Staff Publications

Staff Publications

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    'Staff publications' is the digital repository of Wageningen University & Research

    'Staff publications' contains references to publications authored by Wageningen University staff from 1976 onward.

    Publications authored by the staff of the Research Institutes are available from 1995 onwards.

    Full text documents are added when available. The database is updated daily and currently holds about 240,000 items, of which 72,000 in open access.

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Record number 480313
Title Mud, muddle and models in the knowledge value-chain to action on tropical peatland conservation
Author(s) Noordwijk, M. van; Matthews, R.B.; Agus, F.; Farmer, J.; Verchot, L.; Hergoualc’h, K.; Persch, S.; Tata, H.L.; Lusiana, B.; Widayati, A.; Dewi, S.
Source Mitigation and Adaptation Strategies for Global Change 19 (2014)6. - ISSN 1381-2386 - p. 887 - 905.
DOI https://doi.org/10.1007/s11027-014-9576-1
Department(s) Plant Production Systems
PE&RC
Publication type Refereed Article in a scientific journal
Publication year 2014
Keyword(s) greenhouse-gas emissions - hydrological restoration - central kalimantan - carbon-dioxide - climate-change - decomposition - strategies - management - indonesia - soils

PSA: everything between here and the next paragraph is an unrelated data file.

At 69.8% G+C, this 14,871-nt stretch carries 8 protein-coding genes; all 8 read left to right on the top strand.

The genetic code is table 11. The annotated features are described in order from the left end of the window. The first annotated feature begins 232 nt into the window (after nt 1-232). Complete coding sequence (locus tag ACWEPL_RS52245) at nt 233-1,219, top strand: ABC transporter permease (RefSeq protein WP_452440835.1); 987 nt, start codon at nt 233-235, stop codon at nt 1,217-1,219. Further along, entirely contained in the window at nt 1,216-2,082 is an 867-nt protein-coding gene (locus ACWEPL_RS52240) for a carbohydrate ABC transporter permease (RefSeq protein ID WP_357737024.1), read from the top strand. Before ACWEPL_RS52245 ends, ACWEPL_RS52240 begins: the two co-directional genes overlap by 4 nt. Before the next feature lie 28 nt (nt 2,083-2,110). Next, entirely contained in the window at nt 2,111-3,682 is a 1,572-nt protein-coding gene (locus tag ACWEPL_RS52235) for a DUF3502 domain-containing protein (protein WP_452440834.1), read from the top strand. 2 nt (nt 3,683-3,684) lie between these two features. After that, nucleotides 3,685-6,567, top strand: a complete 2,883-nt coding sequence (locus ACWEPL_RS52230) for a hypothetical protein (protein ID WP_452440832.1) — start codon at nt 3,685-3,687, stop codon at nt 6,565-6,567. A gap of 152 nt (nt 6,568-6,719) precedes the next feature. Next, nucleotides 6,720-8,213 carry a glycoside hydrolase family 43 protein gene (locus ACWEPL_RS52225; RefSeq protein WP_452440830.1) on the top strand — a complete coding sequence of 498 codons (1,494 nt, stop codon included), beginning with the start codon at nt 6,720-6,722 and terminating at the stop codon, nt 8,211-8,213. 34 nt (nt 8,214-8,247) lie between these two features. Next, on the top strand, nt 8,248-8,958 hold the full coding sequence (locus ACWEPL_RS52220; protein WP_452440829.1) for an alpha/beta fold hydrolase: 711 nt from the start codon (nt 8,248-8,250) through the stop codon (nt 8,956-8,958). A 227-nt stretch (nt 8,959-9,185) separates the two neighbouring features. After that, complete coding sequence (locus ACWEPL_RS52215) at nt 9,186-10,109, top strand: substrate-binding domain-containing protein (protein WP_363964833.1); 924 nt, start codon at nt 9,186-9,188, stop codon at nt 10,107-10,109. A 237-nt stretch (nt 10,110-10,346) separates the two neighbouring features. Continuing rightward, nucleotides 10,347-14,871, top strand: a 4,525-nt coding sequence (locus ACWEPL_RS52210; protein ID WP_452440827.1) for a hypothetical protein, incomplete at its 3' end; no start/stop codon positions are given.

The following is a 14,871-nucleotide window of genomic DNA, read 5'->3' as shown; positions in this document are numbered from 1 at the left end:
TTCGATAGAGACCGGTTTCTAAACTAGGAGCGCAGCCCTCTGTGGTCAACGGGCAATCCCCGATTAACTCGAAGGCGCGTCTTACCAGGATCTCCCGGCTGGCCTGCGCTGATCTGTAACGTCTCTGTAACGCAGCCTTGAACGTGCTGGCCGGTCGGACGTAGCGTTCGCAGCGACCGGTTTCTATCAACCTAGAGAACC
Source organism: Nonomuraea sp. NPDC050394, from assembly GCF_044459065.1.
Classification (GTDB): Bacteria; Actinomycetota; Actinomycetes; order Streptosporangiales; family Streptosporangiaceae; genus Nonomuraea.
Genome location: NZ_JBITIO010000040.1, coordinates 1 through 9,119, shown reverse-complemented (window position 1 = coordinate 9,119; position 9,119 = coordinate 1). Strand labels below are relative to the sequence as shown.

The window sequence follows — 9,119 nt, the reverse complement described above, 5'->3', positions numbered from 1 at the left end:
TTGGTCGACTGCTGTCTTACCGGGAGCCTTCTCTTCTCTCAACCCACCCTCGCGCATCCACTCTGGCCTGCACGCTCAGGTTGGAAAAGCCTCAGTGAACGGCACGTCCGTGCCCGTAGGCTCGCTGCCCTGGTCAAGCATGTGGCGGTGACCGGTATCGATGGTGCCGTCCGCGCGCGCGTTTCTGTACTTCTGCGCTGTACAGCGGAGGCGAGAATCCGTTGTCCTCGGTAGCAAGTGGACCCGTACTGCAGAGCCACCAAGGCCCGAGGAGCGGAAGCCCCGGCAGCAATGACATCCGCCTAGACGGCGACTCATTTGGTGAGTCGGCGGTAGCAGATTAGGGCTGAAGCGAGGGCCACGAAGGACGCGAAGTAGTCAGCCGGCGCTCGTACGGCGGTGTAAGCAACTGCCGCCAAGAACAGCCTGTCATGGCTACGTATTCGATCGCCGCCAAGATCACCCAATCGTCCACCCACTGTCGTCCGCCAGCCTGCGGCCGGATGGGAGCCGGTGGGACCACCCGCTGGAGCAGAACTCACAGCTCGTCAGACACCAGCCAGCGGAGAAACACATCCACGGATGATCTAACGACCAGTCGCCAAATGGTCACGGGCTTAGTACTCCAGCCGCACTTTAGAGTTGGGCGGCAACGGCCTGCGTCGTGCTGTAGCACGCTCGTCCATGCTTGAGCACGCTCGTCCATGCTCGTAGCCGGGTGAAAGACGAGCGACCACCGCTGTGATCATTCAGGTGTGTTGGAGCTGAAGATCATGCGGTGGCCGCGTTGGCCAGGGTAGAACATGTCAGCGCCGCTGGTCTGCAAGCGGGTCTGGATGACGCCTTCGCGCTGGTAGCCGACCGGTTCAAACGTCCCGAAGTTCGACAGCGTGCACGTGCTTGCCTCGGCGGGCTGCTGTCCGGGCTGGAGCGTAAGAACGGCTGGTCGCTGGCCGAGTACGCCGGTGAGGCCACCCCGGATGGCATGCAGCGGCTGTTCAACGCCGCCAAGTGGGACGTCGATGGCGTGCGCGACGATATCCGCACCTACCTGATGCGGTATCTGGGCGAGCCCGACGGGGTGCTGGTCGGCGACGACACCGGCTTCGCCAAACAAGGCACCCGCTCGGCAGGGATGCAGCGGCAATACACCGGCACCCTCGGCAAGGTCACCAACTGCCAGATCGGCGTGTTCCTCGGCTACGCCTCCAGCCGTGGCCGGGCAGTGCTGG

Abstract Tropical peatlands are known not only for their high, area-based, carbon emissions in response to land-use change but also as hot spots of debate about associated data uncertainties. Perspectives are still evolving on factors underlying the variability and uncertainty. Debate includes the ways of reducing emissions through rewetting, reforestation and agroforestry. A knowledge value-chain that is long and complex links (a) fundamental understanding of peat and peatland processes leading to sciencebased quantification and default values, (b) willingness and (c) ability to act towards emission reduction, and ultimately (d) to local, national and global actions that effectively provide rules, incentives and motivation to conserve peat and reduce emissions. We discuss this value chain, its stakeholders and issues that still remain partially unresolved.We conclude that, to shorten the denial and conspiracy-theory stages of debate that otherwise slow down steps B and C, networks of international and national scientists have to be involved at the early stage of identifying policysensitive environmental issues. Models span part of the knowledge value-chain but transition of analysis units requires specific attention, from soil volumes through area and commodity flows to opportunities for reductions. While drainage of peatlands triggers landscape-scale increases in emissions, factors beyond drainage depth, including nutrient supply, may have a major influence on decomposition rates. Attempts to disentangle the contributions of plant and peat-based respiration in surface flux measurements involve assumptions that cannot be easily verified in comparisons between land uses. With progress on A leading to new internationally accepted defaults and with resistance on step B reduced, the reality of C and lack of working solutions for D is currently constraining further progress.
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